. . . To itte-mo, puro-ja nakute amachua-nan-da-kedo (. . . Although, he’s not a professional but an amateur)

Situation 1: Mrs. Okubo is talking on the phone with her mother, whose hobby is ballroom dancing.

大久保夫人: お母さん、最近ダンスの先生を変えたんですって?

母: うん、今度はA級選手よ。といっても、プロじゃなくてアマチュアなんだけど。教え方も上手だし、若くて かっこいい先生よ。

Okubo-fujin: Okāsan, saikin dansu-no sensei-o kaeta-n-desutte?

Haha: Un, kondo-wa A-kyū-senshu-yo. To itte-mo, puro-ja nakute amachua-nan-da-kedo. Oshiekata-mo jōzu-da-shi, wakakute kakkoii sensei-yo.

Mrs. Okubo: Mom, I hear you changed your dance teacher recently.

Mother: Yeah, this one is an A-class competitor — although he’s not a professional but an amateur. He’s good at teaching, young and cool.

Today we will introduce two expressions — といっても and からといって — that use the verb 言(い)う (to say). The pattern X (noun/phrase) といってもY (phrase) expresses that X is recognized as a fact although actually Y is true. Example: 春 (はる) といってもまだ寒 (さむ) い (Although it is already spring, it’s still cold). In conversations, といっても can be used like a conjunction particle, as the mother does in Situation 1, with X in this case being the previous sentence. The more casual version of といっても is っていっても. といっても can also be replaced by とはいえ, its more bookish or formal form.

Situation 2: Department head Yamani is addressing her staff.

ヤマニ: 会社の業績が多少上向きになったからといって、安心してはいけません。気を引き締めて、八月を乗り切りましょう。

Yamani: Kaisha-no gyōseki-ga tashō uwamuki-ni natta-kara-to itte, anshin-shite-wa ikemasen. Ki-o hikishimete, hachigatsu-o norikiri-mashō.

Yamani: Just because our results are picking up a bit, we shouldn’t rest on our laurels. Let’s stay focused and get through August.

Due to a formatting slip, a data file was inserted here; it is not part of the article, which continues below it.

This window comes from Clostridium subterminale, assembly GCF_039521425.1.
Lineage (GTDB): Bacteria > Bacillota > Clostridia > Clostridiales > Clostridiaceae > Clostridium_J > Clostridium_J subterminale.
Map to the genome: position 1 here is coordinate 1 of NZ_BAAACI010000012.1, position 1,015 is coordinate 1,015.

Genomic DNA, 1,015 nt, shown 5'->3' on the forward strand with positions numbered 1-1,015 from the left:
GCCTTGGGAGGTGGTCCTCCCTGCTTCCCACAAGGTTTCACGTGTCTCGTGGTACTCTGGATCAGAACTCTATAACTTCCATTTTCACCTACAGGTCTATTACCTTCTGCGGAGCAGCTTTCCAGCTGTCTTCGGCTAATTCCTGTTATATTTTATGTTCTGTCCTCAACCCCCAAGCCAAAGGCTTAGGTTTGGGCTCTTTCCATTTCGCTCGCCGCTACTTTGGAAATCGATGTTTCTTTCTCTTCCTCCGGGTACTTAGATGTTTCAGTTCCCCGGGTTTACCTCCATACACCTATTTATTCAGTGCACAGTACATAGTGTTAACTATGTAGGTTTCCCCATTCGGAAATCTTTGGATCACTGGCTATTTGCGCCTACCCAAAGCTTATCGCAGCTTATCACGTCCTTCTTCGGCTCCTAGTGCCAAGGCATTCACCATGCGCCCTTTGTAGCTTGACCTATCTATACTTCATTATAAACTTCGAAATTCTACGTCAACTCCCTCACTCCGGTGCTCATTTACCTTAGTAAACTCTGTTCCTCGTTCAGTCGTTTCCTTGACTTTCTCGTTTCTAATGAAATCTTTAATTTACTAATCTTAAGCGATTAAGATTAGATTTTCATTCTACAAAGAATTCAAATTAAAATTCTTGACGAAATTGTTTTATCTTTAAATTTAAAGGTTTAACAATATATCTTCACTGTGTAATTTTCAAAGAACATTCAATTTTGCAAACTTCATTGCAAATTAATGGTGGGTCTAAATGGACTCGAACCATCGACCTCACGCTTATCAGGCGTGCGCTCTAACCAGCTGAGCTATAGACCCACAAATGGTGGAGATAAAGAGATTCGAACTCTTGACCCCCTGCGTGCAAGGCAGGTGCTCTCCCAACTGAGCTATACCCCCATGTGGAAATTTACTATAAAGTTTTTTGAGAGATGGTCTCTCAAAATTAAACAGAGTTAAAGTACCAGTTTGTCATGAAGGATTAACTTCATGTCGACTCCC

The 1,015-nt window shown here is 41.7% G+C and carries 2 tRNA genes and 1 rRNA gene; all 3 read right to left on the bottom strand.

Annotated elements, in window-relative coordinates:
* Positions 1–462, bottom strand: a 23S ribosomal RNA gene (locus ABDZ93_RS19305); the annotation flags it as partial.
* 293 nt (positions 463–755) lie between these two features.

The pattern X (phrase/clause) からといってY (negative phrase/clause) expresses that even if X (condition/cause/reason) happens, Y does not always happen/should not happen, as in department head Yamani’s first sentence, or the following: 金持 (かねも) ちだからといって、しあわせとは限(かぎ)らない (The rich are not always happy). Thus, in Y, negative expressions such as とはかぎらない (not always), てはいけない and べきではない (both “should not”) are used. The colloquial contracted form of からといって is からって, which Mr. Mita uses in his first sentence in this Bonus Dialogue.

Bonus Dialogue: Two young male colleagues are chatting.

セレ: 三田(みた)くん、山崎(やまざき)さんとメルアド 交換(こうかん)したんだって?よかったね!

三田:  メルアド交換したからって、親(した)しくなれる保証(ほしょう)があるわけじゃないからなあ。

セレ:  あれっ、三田くんにしては、ずいぶん弱気(よわき)じゃない。どうしたの?

三田:  いくらぼくでも、こんなに何度(なんど)もふられたら、自信(じしん)なくすよ。

セレ:  ふられたっていっても、よく考(かんが)えると、三田くんに原因(げんいん)があるケースばかりだよ。二股(ふたまた)かけたり、別(べつ)な女性(じょせい)に気(き)を取(と)られてデートの約束(やくそく)をわすれたり…。

三田:  そ、それは、ふられるのが心配(しんぱい)で、スペアも必要(ひつよう)かと思(おも)って…。悪気(わるぎ)はなかったんだよ。

セレ:  それって、じゅうぶん「悪気(わるぎ)」だと思(おも)うけど!

三田:  えっ、そうなの?それなら、もう、そんなことは二度(にど)としないよ。

セレ:  [ひとりごと]山崎さんが、三田くんのこういう性格(せいかく)を理解(りかい)してくれる女性である ことを祈(いの)ろう。

Sere: Mita, I hear you swapped email addresses with Ms. Yamazaki. That’s great!

Mita: Exchanging email addresses doesn’t mean we’ll necessarily get any closer.

Sere: My, it’s not like you to be so pessimistic. What’s up?

Mita: You can only take being rejected by so many girls before you lose your confidence.

Sere: You say “rejected,” but thinking about it, it’s always been you that’s caused it. Like when you were two-timing, or when you were preoccupied with that other girl and missed that date.

Mita: Well, uh, that was because I feared being rejected and needed to have a backup. I didn’t have bad intentions.

Sere: That sounds bad enough to me!

Mita: Oh, really? If so, I’ll never do that kind of thing again!

Sere: [To himself] I pray Ms. Yamazaki is the kind of girl that can understand this guy’s character!

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